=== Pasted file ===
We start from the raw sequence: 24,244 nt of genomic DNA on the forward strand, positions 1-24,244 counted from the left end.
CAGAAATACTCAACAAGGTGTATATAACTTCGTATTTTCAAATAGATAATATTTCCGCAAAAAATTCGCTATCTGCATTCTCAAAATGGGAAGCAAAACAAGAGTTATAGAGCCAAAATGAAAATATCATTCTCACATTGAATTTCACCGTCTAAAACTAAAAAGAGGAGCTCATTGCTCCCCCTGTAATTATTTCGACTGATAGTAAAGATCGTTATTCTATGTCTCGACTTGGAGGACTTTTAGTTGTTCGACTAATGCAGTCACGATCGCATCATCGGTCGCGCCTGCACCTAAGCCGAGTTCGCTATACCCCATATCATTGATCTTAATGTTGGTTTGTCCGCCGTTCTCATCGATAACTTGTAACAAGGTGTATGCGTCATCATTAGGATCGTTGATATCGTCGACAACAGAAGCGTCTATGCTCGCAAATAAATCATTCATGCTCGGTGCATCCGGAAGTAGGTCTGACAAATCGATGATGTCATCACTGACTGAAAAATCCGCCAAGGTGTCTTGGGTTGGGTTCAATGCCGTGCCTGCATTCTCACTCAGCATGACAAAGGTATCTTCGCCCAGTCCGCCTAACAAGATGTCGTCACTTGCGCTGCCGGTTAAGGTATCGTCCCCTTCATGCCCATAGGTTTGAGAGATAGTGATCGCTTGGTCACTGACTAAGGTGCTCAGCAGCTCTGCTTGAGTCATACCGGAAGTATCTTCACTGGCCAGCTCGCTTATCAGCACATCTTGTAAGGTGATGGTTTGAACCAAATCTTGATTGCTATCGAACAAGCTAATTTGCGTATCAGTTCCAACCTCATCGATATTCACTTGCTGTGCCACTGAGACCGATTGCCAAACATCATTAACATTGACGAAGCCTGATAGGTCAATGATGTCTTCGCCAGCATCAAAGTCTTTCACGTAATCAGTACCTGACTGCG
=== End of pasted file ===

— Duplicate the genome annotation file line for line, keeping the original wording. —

We start from the raw sequence: 24,244 nt of genomic DNA on the forward strand, positions 1-24,244 counted from the left end.
CAGAAATACTCAACAAGGTGTATATAACTTCGTATTTTCAAATAGATAATATTTCCGCAAAAAATTCGCTATCTGCATTCTCAAAATGGGAAGCAAAACAAGAGTTATAGAGCCAAAATGAAAATATCATTCTCACATTGAATTTCACCGTCTAAAACTAAAAAGAGGAGCTCATTGCTCCCCCTGTAATTATTTCGACTGATAGTAAAGATCGTTATTCTATGTCTCGACTTGGAGGACTTTTAGTTGTTCGACTAATGCAGTCACGATCGCATCATCGGTCGCGCCTGCACCTAAGCCGAGTTCGCTATACCCCATATCATTGATCTTAATGTTGGTTTGTCCGCCGTTCTCATCGATAACTTGTAACAAGGTGTATGCGTCATCATTAGGATCGTTGATATCGTCGACAACAGAAGCGTCTATGCTCGCAAATAAATCATTCATGCTCGGTGCATCCGGAAGTAGGTCTGACAAATCGATGATGTCATCACTGACTGAAAAATCCGCCAAGGTGTCTTGGGTTGGGTTCAATGCCGTGCCTGCATTCTCACTCAGCATGACAAAGGTATCTTCGCCCAGTCCGCCTAACAAGATGTCGTCACTTGCGCTGCCGGTTAAGGTATCGTCCCCTTCATGCCCATAGGTTTGAGAGATAGTGATCGCTTGGTCACTGACTAAGGTGCTCAGCAGCTCTGCTTGAGTCATACCGGAAGTATCTTCACTGGCCAGCTCGCTTATCAGCACATCTTGTAAGGTGATGGTTTGAACCAAATCTTGATTGCTATCGAACAAGCTAATTTGCGTATCAGTTCCAACCTCATCGATATTCACTTGCTGTGCCACTGAGACCGATTGCCAAACATCATTAACATTGACGAAGCCTGATAGGTCAATGATGTCTTCGCCAGCATCAAAGTCTTTCACGTAATCAGTACCTGACTGCG